NORTH ADAMS, Mass. — McCann Technical School is back on top with a Level 1 rating from the state Department of Education.
"From the first day that the MCAS came about we had our sights on level one," School Committee Chairman Gary Rivers said Thursday's committee meeting. "The same level as a Lenox, Mount Greylock [Regional School] or some of the other highly touted academic schools in the area. We finally got there, but it took a took the work of dedicated teachers and motivated kids."
Principal Justin Kratz said McCann was a Level 1 district three years ago but because the vocational students typically perform well on the test, it was hard to maintain the percentage of growth critical to the state leveling formula.
The school's been stuck at Level 2 by only a tiny margin based on the Massachusetts Comprehensive Assessment System tests.
This year's tests, held in the spring, were the so-called MCAS 2.0, an amalgamation of the traditional MCAS tests and the more rigorous, online Partnership for Assessment of Readiness for College and Careers tests the state had been considering.
"We are all really excited as a school to be back at level one," Kratz said. "The system is rigged, so to speak, it does not favor schools that have traditionally performed well. If you are a high-performing school, you are in a difficult spot."
Because the McCann was able to move a few 10th-graders from needs improvement or failing up to passing grades, the school was able to demonstrate growth that bettered its leveling score.
"This year, we met that target," he said. "We are trending in the right direction and it was enough to bump us up to level one as a school overall which is really great."
Kratz said 98 percent of the students scored proficient or advanced in English language arts and no student failed. The state average is 91 percent.
In math, 97 percent of the students scored a passing grade with the state average being 92 percent.
He noted there was a slight uptick of 2 percent in needs improvement and 3 percent of the students failed – which is the same as the year prior.
In biology, Kratz said, 98 percent of the students received a passing grade. The state average is 93 percent.
He said there was an 11 percent increase in needs improvement.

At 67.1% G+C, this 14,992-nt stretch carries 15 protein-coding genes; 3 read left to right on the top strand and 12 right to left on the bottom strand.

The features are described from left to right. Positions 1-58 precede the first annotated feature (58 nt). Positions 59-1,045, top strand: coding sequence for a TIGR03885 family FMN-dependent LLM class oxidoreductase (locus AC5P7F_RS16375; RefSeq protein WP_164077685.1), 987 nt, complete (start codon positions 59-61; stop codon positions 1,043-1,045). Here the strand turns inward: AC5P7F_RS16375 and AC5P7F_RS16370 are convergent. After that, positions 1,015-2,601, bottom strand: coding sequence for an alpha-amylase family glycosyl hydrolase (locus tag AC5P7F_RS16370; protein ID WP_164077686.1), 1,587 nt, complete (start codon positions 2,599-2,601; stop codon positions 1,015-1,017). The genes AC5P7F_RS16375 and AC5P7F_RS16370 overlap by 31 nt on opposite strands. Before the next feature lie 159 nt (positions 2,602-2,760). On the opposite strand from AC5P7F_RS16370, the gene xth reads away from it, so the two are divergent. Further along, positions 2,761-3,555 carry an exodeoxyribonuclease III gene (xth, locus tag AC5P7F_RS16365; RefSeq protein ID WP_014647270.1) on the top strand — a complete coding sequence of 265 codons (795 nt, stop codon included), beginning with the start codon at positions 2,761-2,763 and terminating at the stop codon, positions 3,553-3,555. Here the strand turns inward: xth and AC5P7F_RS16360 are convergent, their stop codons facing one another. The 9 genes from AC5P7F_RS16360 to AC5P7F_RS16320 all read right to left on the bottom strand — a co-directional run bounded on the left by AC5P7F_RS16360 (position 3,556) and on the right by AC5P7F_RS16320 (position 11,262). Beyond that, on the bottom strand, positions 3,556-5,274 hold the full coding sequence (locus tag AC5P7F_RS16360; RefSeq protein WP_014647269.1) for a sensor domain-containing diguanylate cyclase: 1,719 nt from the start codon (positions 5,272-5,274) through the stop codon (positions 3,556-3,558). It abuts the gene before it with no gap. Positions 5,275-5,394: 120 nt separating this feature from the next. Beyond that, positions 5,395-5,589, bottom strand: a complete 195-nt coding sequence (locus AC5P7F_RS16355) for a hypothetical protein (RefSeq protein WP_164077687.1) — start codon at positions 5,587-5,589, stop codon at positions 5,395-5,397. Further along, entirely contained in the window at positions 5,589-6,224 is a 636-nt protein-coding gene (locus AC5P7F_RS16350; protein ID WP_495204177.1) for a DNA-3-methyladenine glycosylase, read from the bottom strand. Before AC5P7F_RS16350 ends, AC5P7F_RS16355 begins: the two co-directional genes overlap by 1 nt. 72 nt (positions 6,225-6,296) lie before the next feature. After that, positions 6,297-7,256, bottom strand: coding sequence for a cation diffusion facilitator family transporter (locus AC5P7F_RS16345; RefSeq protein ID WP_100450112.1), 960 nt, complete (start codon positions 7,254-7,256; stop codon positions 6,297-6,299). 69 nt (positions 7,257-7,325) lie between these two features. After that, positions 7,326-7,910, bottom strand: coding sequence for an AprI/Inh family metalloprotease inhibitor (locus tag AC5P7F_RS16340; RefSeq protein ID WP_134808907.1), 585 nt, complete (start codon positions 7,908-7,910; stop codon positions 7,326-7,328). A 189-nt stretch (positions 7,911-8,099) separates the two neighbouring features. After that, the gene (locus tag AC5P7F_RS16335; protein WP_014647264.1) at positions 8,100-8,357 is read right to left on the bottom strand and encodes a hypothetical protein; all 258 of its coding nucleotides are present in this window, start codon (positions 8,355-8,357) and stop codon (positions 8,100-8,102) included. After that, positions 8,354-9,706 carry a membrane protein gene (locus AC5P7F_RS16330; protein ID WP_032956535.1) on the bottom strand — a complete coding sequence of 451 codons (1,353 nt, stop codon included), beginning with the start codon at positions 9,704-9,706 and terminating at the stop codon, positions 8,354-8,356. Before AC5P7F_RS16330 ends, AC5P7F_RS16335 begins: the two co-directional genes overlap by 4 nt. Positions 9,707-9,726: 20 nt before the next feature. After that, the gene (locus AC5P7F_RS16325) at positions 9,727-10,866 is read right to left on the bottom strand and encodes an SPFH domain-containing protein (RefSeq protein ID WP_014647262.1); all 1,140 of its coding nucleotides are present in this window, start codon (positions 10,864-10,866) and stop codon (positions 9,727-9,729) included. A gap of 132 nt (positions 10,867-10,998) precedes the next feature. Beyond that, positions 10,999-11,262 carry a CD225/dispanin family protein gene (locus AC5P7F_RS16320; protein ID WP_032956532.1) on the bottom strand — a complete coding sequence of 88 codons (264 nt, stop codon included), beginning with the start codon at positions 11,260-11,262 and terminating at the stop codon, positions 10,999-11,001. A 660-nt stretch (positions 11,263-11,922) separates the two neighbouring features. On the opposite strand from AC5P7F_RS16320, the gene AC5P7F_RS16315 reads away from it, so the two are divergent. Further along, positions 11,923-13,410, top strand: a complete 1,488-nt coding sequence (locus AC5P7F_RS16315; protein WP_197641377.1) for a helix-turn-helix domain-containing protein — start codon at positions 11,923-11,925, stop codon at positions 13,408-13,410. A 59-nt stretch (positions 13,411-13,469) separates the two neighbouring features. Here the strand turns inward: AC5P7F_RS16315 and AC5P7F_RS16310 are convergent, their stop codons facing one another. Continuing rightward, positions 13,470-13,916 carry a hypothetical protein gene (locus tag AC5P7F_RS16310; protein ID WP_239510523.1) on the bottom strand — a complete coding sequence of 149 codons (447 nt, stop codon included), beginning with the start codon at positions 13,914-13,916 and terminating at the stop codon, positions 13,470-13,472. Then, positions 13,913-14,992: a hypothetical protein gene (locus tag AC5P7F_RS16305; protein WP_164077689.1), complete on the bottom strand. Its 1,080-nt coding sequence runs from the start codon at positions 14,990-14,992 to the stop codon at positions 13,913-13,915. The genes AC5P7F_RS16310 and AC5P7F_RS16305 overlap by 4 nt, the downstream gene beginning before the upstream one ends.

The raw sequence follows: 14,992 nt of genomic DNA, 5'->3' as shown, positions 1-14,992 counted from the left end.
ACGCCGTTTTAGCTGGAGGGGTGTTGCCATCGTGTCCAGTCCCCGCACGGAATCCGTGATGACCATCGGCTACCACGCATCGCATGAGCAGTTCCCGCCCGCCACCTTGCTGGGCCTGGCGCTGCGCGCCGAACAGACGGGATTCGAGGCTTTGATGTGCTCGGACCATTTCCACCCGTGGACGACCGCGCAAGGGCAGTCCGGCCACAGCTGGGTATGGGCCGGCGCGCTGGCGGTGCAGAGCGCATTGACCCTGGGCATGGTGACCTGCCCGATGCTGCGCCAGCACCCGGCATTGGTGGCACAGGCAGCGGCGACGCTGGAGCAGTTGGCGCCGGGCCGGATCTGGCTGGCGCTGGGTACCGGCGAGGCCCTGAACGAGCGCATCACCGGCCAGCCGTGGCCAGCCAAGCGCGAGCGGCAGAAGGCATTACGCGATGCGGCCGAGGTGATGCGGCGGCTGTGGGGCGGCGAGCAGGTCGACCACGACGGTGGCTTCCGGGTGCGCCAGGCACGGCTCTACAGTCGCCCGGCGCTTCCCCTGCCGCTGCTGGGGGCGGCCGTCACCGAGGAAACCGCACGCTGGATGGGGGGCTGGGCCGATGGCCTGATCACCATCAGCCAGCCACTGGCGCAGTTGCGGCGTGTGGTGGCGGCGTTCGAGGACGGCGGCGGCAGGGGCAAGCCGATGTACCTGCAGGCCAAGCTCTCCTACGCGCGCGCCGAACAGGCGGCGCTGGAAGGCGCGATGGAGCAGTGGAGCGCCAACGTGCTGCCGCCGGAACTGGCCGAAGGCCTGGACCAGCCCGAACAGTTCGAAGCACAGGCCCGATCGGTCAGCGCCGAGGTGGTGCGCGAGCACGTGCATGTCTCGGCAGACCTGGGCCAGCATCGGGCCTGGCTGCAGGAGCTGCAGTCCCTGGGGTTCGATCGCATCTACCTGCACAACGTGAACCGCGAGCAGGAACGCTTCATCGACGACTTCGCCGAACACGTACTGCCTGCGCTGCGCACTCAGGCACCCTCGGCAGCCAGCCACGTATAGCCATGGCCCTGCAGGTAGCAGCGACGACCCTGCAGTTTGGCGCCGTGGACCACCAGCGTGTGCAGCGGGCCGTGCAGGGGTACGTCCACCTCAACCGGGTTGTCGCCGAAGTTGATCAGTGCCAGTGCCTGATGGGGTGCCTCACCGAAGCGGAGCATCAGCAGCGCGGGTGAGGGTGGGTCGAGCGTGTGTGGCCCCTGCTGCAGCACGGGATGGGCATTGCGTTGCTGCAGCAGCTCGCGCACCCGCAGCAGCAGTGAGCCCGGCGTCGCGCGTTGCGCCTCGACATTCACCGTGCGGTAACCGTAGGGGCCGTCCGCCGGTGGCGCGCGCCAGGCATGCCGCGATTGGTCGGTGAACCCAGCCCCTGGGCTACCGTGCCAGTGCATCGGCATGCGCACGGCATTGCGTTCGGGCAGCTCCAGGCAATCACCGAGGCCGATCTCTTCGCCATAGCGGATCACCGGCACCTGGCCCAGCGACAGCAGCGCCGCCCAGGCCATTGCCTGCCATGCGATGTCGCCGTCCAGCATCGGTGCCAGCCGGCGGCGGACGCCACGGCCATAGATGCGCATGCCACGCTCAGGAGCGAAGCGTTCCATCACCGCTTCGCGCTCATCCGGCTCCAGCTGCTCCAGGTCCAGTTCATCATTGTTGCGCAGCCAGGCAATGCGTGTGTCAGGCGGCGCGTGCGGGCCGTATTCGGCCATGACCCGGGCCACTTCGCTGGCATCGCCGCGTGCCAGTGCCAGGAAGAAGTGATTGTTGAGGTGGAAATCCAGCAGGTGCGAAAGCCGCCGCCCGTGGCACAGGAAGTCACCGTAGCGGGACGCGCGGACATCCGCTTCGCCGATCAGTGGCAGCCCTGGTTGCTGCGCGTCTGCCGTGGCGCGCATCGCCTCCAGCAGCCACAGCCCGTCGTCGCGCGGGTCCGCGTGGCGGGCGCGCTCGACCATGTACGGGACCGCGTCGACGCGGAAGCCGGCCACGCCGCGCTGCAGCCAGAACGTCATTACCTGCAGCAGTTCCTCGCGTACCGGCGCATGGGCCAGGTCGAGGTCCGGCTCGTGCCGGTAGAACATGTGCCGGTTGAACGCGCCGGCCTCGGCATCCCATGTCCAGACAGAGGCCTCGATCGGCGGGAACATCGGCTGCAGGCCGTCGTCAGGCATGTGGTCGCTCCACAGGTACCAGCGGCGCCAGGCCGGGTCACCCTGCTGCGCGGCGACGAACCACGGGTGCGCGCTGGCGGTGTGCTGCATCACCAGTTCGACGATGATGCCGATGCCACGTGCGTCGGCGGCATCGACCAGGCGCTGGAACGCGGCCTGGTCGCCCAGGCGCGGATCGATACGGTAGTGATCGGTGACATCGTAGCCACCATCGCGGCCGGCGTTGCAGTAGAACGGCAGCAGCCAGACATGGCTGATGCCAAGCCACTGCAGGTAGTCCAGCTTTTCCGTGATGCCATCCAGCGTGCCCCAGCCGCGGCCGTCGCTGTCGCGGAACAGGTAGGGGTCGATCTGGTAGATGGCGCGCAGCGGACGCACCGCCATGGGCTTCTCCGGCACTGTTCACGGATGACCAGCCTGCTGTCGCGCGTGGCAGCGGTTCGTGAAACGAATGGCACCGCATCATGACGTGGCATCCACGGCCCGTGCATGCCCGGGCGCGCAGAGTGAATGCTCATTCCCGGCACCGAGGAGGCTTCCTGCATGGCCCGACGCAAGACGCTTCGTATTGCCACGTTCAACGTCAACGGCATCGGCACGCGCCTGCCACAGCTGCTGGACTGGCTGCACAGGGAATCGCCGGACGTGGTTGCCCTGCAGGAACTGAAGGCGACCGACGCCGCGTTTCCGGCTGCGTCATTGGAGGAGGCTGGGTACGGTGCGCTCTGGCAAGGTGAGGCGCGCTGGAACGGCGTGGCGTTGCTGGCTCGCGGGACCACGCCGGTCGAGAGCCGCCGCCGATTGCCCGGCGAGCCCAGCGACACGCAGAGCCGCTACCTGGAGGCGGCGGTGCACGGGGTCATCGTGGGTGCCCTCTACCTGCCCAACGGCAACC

"You will see that from time to time, different classes have different strengths from year to year," he said. "It is nothing incredibly alarming, and we are looking into it."
Two percent of the students received a failing grade, which is up from 1 percent from the year prior.
Kratz attributed the success to a schoolwide effort and MCAS-style instruction that has been embedded in all areas in the school – even the shops.
The school also increased its remediation efforts and with the help of data, administrators are pinpointing MCAS questions students struggled with and identifying which students may need extra help.
Kratz said the school does host an MCAS Prep after-school program, and although it is hard to get students to attend, those that do score better on the test.
"The students that participate benefit from it and we are looking at ways to get more students involved," he said. "The program works."
Superintendent James Brosnan said McCann has the same demographics as other area schools but has the unique challenge of getting students from multiple districts throughout the county up to speed.
"If you put it all together in a year-and-a-half time, these are remarkable results," he said. "We are blending students with different kindergarten-through-eighth educations from all different communities and we have to put it all together with one charge."
School Committee member William Craig suggested that this growth data be presented during budget hearings in member communities.
"I think something like this clearly demonstrates that what we are doing with our dollars and the quality educational product we are putting out there," he said. "I think it would help give them something to look at. You get your money's worth with McCann."
In other business, the committee also held a moment of silence for longtime School Committee member James Gazzaniga who passed away Nov. 13.
"I think it is fitting that we take a moment to reflect on Jim and the qualities he brought to our committee," Rivers said. "It is always a shock when you lose someone that is a friend that has contributed so much to this school."
Brosnan agreed and said Gazzaniga will be missed.
"He brought a history and a particular brand of classy gentleman to every meeting. He had passion and a great love for McCann," he said. "We will always remember Jim."
The Williamstown representative served on the School Committee for 36 years. The school honored him at his last meeting in 2016.
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